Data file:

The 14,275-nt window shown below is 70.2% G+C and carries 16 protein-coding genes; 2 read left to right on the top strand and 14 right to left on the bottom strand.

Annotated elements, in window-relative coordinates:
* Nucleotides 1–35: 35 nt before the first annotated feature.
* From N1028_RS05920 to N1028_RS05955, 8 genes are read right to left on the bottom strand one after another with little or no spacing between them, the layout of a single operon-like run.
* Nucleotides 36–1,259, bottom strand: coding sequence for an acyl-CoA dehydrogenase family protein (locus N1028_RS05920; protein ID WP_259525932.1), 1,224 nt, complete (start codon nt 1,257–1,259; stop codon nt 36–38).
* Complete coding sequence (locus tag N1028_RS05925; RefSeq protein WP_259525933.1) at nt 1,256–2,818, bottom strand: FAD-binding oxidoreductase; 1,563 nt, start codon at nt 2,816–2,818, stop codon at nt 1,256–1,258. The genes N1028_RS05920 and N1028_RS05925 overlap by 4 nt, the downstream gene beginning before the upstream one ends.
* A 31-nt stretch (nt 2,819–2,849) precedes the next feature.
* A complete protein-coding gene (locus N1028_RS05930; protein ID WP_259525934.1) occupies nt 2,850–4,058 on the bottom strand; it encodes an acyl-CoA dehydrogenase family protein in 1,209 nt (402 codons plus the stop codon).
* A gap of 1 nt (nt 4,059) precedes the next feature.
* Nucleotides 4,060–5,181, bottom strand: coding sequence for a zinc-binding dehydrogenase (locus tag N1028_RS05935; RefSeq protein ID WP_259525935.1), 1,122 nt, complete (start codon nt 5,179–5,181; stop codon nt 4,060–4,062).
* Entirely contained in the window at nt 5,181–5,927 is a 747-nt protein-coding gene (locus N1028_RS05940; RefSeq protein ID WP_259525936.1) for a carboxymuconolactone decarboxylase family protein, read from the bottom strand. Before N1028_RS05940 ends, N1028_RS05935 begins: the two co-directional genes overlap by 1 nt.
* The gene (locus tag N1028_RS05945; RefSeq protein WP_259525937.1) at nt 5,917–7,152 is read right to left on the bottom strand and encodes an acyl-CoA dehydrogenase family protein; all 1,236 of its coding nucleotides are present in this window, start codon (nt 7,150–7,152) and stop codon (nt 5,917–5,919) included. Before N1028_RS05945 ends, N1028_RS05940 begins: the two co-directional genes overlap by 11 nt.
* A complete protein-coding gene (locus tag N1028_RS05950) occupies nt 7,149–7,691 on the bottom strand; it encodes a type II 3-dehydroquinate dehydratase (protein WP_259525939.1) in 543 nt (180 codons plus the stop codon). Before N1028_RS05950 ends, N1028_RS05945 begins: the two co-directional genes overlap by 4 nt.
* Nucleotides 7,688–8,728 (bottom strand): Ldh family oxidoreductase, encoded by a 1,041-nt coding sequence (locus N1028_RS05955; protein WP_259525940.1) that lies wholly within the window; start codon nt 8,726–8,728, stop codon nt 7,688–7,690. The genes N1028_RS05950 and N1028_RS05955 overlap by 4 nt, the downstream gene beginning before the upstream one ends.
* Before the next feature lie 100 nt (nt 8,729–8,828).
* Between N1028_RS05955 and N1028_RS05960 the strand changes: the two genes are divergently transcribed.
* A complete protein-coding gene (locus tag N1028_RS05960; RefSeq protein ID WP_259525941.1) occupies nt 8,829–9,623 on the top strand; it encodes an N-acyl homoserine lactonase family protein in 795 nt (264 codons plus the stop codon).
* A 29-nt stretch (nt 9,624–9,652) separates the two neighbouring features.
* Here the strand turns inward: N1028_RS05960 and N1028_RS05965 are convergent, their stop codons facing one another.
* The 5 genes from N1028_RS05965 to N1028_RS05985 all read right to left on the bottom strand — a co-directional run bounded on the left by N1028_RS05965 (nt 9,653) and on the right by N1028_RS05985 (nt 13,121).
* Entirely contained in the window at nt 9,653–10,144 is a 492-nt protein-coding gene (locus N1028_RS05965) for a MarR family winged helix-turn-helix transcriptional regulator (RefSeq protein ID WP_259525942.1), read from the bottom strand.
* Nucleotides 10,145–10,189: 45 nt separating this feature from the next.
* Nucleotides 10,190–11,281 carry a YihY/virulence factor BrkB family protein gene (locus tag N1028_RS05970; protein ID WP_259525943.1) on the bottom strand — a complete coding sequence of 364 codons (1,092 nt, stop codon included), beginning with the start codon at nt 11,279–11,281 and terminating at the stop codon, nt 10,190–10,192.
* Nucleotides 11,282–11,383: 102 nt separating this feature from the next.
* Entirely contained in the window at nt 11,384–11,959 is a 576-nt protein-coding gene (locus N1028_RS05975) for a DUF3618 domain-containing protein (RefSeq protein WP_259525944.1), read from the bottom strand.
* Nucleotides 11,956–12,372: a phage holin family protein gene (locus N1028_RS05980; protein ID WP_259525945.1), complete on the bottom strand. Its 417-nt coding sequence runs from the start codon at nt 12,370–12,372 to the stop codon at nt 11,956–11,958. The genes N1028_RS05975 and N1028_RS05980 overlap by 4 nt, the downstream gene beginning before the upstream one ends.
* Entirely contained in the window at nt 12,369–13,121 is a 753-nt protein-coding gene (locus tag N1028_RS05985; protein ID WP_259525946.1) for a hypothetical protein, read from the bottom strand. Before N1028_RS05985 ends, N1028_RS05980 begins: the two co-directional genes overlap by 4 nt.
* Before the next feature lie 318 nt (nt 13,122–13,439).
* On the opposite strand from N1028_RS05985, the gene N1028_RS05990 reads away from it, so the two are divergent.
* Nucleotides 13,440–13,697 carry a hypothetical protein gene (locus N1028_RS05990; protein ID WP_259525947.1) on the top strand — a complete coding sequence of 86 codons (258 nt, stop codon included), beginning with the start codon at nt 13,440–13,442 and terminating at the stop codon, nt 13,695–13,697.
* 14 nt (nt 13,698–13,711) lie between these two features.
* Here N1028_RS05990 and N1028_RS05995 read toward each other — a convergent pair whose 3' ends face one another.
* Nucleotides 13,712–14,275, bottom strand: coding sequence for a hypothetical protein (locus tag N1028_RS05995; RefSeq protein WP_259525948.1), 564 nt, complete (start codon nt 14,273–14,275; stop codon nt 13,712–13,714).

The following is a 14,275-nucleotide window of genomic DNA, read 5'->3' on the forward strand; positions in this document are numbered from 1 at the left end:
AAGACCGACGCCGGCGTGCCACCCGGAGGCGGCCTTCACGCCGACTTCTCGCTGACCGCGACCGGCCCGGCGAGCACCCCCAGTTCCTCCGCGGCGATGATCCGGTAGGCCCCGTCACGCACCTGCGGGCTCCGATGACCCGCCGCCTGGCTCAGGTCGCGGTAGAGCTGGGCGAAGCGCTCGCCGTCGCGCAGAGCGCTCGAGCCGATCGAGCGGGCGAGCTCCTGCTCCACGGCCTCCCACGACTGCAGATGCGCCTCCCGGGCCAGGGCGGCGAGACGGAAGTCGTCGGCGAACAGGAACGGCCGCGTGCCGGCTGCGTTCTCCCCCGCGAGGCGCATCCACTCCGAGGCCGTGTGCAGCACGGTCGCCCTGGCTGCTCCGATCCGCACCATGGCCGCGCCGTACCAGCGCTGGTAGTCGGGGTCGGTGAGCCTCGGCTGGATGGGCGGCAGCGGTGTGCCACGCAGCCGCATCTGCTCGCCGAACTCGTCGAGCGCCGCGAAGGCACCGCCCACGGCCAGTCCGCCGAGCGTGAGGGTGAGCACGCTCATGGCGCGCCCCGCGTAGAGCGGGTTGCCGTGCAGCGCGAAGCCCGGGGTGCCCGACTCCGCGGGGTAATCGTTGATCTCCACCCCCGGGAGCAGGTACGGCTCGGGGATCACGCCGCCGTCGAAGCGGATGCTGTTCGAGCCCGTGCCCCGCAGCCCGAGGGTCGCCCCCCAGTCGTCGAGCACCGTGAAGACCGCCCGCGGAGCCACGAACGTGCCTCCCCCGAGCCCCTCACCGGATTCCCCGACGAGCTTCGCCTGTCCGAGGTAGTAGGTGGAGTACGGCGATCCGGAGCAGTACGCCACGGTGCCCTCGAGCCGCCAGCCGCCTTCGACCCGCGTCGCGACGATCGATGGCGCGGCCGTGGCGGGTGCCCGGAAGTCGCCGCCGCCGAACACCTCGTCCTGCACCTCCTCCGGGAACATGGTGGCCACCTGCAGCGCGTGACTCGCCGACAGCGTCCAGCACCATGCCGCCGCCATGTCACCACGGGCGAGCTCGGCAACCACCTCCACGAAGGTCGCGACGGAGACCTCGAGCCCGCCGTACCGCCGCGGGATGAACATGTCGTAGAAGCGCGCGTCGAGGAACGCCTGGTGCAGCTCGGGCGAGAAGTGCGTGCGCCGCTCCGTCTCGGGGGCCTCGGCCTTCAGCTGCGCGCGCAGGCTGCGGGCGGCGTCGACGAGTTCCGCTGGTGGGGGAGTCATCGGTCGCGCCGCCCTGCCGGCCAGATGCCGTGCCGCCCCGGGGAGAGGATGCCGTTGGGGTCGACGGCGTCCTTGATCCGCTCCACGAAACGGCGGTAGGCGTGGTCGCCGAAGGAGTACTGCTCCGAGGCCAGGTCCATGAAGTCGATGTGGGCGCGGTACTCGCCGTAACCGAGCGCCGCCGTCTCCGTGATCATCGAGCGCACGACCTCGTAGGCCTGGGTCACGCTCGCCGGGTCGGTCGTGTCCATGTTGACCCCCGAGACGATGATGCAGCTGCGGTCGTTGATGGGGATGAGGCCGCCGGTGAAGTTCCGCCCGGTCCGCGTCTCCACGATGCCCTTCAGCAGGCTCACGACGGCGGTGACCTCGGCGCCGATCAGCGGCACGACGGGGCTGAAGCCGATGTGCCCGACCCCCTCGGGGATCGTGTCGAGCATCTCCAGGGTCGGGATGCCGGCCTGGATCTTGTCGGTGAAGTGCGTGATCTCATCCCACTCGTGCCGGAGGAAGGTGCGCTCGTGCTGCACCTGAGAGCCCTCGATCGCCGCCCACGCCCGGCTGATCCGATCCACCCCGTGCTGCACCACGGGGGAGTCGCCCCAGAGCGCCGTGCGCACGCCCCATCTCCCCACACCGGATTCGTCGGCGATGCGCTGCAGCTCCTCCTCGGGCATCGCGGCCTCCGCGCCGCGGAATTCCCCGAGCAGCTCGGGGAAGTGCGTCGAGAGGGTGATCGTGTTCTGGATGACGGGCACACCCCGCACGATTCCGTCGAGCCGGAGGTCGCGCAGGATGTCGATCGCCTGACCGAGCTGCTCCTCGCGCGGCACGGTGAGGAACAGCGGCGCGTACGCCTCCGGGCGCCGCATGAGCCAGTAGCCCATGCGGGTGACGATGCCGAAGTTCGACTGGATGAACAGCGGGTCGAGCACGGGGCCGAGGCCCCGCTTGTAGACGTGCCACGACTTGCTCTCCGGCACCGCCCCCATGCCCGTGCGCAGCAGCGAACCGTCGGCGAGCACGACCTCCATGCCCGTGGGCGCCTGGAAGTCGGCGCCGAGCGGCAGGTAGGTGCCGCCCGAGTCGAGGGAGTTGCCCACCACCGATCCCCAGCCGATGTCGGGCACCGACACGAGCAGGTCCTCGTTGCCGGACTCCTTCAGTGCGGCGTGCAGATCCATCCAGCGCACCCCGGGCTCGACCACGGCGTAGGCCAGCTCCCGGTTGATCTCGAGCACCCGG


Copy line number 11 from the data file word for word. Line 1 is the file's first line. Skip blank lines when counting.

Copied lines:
* Entirely contained in the window at nt 5,181–5,927 is a 747-nt protein-coding gene (locus N1028_RS05940; RefSeq protein ID WP_259525936.1) for a carboxymuconolactone decarboxylase family protein, read from the bottom strand. Before N1028_RS05940 ends, N1028_RS05935 begins: the two co-directional genes overlap by 1 nt.